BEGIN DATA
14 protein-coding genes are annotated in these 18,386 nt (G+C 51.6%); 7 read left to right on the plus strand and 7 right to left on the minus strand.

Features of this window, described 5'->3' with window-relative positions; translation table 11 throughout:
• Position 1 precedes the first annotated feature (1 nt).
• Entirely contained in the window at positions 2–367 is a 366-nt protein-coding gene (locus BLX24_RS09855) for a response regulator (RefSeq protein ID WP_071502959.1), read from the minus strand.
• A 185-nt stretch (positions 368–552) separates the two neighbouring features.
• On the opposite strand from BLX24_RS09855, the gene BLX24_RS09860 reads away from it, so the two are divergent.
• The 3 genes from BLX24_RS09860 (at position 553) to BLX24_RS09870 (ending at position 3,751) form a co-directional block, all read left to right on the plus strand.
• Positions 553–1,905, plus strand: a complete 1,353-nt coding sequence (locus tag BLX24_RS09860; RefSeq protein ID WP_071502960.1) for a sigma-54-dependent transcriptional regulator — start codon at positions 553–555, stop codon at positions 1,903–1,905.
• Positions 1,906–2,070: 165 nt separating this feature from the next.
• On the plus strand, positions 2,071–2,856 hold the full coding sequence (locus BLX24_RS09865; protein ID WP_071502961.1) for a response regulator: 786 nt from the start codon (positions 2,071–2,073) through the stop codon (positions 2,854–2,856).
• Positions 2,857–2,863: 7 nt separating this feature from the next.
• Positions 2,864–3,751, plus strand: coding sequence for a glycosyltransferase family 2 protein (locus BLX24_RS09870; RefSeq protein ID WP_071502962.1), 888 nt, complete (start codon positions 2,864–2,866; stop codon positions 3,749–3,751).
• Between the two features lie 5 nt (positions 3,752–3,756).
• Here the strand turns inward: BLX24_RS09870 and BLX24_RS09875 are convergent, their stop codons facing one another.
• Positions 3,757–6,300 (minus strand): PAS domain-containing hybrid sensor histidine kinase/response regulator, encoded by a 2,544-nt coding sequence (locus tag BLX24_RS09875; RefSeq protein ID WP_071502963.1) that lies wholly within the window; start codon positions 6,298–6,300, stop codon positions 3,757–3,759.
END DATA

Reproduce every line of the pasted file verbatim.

14 protein-coding genes are annotated in these 18,386 nt (G+C 51.6%); 7 read left to right on the plus strand and 7 right to left on the minus strand.

Features of this window, described 5'->3' with window-relative positions; translation table 11 throughout:
• Position 1 precedes the first annotated feature (1 nt).
• Entirely contained in the window at positions 2–367 is a 366-nt protein-coding gene (locus BLX24_RS09855) for a response regulator (RefSeq protein ID WP_071502959.1), read from the minus strand.
• A 185-nt stretch (positions 368–552) separates the two neighbouring features.
• On the opposite strand from BLX24_RS09855, the gene BLX24_RS09860 reads away from it, so the two are divergent.
• The 3 genes from BLX24_RS09860 (at position 553) to BLX24_RS09870 (ending at position 3,751) form a co-directional block, all read left to right on the plus strand.
• Positions 553–1,905, plus strand: a complete 1,353-nt coding sequence (locus tag BLX24_RS09860; RefSeq protein ID WP_071502960.1) for a sigma-54-dependent transcriptional regulator — start codon at positions 553–555, stop codon at positions 1,903–1,905.
• Positions 1,906–2,070: 165 nt separating this feature from the next.
• On the plus strand, positions 2,071–2,856 hold the full coding sequence (locus BLX24_RS09865; protein ID WP_071502961.1) for a response regulator: 786 nt from the start codon (positions 2,071–2,073) through the stop codon (positions 2,854–2,856).
• Positions 2,857–2,863: 7 nt separating this feature from the next.
• Positions 2,864–3,751, plus strand: coding sequence for a glycosyltransferase family 2 protein (locus BLX24_RS09870; RefSeq protein ID WP_071502962.1), 888 nt, complete (start codon positions 2,864–2,866; stop codon positions 3,749–3,751).
• Between the two features lie 5 nt (positions 3,752–3,756).
• Here the strand turns inward: BLX24_RS09870 and BLX24_RS09875 are convergent, their stop codons facing one another.
• Positions 3,757–6,300 (minus strand): PAS domain-containing hybrid sensor histidine kinase/response regulator, encoded by a 2,544-nt coding sequence (locus tag BLX24_RS09875; RefSeq protein ID WP_071502963.1) that lies wholly within the window; start codon positions 6,298–6,300, stop codon positions 3,757–3,759.